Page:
There is more than simply pressing the space bar or tab key when it comes to adding space – between words and/or numbers, or between words or numbers and punctuation marks. In computer science the different types of spaces that represent horizontal or vertical space in typography are called white spaces. No less than 25 characters are defined as white space in the Unicode Character Database. They occupy an area on the page, but are basically invisible, and are differentiated by how big the area is that they occupy (and also sometimes by how they behave).
For the moment InDesign is the only Adobe® Creative Cloud® app that allows the user to select different types of space characters. When it comes to online use, the specific space entity needs to be supported by the browser to show up properly. Also, certain types of spaces behave differently in InDesign than in Unicode.
While all the other types of spaces in this article belong to the General Punctuation Unicode block, the non-breaking space is part of the Latin-1 Supplement. The non-breaking space occupies the same area as the regular word space (the one you get when you press the space bar) but as it name implies it ‘glues’ the characters before and after the space together. This can come in handy when you want multi-part names to remain connected, for example the prefix and the actual name in a typeface name like FF Chartwell®. And if you prefer that the complete name of Tobias Frere‑Jones stays together you also need a non-breaking hyphen for his family name.
In some formats like HTML, the non-breaking space also prevents consecutive white space characters from collapsing into a single space. While the non-breaking space is a space character in and of itself, some of the other space characters are also non-breaking. I will specify this for every one mentioned in this article.
The figure space takes up the same amount of space as a tabular figure in a font. It is very useful when you need to do some quick and dirty formatting of tabular numbers. The easiest way to have the figures in numbers of varying length line up vertically is to use tabular figures and have them aligned flush right. However if the numbers are preceded by a currency symbol for example, those will not align. This problem is usually solved by having the lines with numbers align flush left and insert a right indent tab between currency symbol and number. A quick fix is simply adding figure spaces in front of the shorter numbers to make them all the same length.
The figure space is non-breaking in both Unicode and InDesign. Which makes sense, because you want those numbers and currency or unit symbols to stay together.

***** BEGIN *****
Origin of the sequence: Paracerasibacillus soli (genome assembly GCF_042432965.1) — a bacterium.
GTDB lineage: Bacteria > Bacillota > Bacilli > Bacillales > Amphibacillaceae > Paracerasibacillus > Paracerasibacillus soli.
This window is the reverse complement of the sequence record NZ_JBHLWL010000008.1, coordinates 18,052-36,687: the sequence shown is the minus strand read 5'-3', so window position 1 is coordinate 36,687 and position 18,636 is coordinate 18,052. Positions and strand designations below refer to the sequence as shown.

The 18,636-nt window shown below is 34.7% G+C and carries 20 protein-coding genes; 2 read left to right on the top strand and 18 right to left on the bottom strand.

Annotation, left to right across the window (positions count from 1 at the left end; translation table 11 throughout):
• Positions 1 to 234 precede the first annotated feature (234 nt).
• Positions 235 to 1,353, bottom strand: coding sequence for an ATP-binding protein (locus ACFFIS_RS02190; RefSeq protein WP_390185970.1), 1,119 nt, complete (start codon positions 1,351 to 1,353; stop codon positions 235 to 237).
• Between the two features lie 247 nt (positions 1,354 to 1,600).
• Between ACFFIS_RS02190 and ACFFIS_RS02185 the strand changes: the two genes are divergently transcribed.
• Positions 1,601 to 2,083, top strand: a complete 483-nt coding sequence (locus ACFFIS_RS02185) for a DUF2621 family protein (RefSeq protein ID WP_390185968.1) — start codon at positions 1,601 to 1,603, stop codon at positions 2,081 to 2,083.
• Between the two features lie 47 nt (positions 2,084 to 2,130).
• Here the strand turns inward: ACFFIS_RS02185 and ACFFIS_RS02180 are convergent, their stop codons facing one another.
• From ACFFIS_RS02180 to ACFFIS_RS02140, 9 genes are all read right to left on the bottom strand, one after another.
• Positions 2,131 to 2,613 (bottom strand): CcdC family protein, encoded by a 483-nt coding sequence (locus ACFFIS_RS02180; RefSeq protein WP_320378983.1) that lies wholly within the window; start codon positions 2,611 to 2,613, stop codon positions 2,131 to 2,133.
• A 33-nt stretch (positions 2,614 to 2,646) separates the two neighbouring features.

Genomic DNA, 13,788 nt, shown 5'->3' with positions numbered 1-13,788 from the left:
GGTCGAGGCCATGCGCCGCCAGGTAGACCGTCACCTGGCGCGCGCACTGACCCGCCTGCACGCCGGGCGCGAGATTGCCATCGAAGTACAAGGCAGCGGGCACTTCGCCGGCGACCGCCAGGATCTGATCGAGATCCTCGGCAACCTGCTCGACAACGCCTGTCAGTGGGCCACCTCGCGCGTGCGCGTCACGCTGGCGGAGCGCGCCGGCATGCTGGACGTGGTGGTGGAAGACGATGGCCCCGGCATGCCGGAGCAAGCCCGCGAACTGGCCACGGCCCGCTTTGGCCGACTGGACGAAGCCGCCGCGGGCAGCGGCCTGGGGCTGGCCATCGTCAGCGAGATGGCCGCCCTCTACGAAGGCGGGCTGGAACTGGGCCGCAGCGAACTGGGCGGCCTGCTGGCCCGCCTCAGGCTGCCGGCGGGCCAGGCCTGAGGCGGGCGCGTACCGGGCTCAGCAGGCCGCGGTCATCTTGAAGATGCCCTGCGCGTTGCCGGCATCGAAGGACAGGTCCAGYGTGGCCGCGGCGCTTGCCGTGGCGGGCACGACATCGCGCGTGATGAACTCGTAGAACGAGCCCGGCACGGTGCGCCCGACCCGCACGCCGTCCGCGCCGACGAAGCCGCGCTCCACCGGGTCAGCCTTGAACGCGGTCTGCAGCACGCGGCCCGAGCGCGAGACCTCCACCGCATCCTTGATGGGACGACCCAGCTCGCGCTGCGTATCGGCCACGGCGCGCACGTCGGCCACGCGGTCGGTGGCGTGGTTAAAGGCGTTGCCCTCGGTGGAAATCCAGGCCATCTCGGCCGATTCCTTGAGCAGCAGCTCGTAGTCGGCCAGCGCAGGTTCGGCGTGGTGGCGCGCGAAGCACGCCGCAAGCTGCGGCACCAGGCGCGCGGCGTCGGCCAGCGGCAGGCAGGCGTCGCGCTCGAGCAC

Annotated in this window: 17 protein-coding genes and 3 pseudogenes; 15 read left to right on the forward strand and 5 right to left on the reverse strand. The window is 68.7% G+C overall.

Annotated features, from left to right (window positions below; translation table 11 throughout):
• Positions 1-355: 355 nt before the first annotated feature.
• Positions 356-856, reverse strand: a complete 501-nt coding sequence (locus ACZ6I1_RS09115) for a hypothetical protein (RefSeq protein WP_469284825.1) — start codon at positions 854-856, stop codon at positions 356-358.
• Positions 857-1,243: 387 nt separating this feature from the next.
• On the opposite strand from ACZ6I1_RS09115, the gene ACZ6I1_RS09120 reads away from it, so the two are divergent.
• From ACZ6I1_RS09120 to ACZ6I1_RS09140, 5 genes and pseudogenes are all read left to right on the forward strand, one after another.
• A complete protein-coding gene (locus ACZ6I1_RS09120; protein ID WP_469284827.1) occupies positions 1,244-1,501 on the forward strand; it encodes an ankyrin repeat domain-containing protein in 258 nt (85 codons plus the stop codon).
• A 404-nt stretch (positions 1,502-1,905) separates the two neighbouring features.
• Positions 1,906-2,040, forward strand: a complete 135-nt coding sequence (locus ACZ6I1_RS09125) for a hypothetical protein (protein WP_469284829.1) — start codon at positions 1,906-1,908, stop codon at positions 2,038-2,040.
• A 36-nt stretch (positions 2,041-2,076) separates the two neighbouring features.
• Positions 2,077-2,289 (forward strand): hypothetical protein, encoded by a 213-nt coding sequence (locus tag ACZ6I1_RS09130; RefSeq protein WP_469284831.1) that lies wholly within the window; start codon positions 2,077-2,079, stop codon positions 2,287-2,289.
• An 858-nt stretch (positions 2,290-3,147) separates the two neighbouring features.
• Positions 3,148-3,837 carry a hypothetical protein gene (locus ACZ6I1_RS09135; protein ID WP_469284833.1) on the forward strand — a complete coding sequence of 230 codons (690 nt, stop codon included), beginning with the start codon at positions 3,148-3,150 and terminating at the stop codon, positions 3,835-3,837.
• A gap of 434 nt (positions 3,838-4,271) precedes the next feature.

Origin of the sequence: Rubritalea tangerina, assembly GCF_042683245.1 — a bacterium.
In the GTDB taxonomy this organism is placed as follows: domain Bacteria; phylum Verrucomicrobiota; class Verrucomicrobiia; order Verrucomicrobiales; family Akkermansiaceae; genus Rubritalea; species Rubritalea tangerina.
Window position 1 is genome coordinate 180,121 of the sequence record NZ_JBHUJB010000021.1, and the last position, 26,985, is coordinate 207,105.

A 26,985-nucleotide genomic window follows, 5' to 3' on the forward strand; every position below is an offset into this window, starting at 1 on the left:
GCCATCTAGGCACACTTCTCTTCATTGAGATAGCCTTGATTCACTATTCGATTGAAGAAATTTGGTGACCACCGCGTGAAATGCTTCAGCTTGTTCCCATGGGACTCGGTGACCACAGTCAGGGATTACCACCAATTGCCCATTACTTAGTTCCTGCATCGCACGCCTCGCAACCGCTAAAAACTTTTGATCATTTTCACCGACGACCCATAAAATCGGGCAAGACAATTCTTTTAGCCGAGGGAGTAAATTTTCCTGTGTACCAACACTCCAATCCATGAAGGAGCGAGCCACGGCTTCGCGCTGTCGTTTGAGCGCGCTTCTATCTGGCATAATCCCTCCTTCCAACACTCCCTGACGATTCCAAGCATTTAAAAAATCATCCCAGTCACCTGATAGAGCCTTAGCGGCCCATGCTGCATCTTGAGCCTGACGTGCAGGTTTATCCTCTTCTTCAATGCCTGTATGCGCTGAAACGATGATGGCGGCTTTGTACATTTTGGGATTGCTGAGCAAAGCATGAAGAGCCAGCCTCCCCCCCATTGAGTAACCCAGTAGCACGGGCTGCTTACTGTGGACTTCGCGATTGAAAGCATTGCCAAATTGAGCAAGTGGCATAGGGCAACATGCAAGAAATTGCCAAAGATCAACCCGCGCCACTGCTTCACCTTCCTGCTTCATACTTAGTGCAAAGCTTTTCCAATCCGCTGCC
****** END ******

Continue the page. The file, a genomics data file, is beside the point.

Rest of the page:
Similar to the figure space, the punctuation space takes up the same amount of space as the narrow punctuation marks in a font, like the period or the comma. This too can be useful in tabular figures, as figure spaces can be used to replace missing decimal points or thousands separators in shorter numbers. Sometimes the use of spaces rather than commas is encouraged in math lessons.
The punctuation space is wrappable in Unicode (the space breaks at the end of the line), but non-breaking in InDesign.
The thin space and the hair space are the narrowest whitespace characters, with the hair space ⅓ of the width of the thin space. They are mostly often used to finetune the distance between punctuation marks and letters or other punctuation marks, for example around the em dash or the slash. There are no hard rules for their use.
The thin space and hair space are wrappable in Unicode, but non-breaking in InDesign.
Historically also known as the ‘mutton’, the em space basically is a square – it is as wide as the point size. So for example in 12pt type the em space is 12pt wide. In traditional typesetting it was often used as a paragraph indent, at the beginning of the first line of text of a new paragraph.
The em space is wrappable in Unicode, but non-breaking in InDesign.
Historically also known as the ‘nut’, the en space is half the width of the em space. In traditional typesetting it was often used as a fixed-width space between the bullet and the subsequent character.
The en space is wrappable in Unicode, but non-breaking in InDesign.
Historically also known as a ‘thick space’, as its name implies the third space or three-per-em space is one third of the width of an em.
The third space is wrappable in Unicode, but non-breaking in InDesign.
Historically also known as a ‘mid space’, as its name implies the quarter space or four-per-em space is one fourth of the width of an em.
The quarter space is wrappable in Unicode, but non-breaking in InDesign.
As its name implies the sixth space or six-per-em space is one sixth of the width of an em.
The sixth space is wrappable in Unicode, but non-breaking in InDesign.
The flush space is a white space character specific to InDesign, not present in Unicode. When used in the Justify All paragraph alignment setting, this variable space character will automatically expand to make the line of text fill the entire column width. Substituting word spaces with flush space characters guarantees that the letterspacing remains constant, and the justification of the text comes from the word spaces only.
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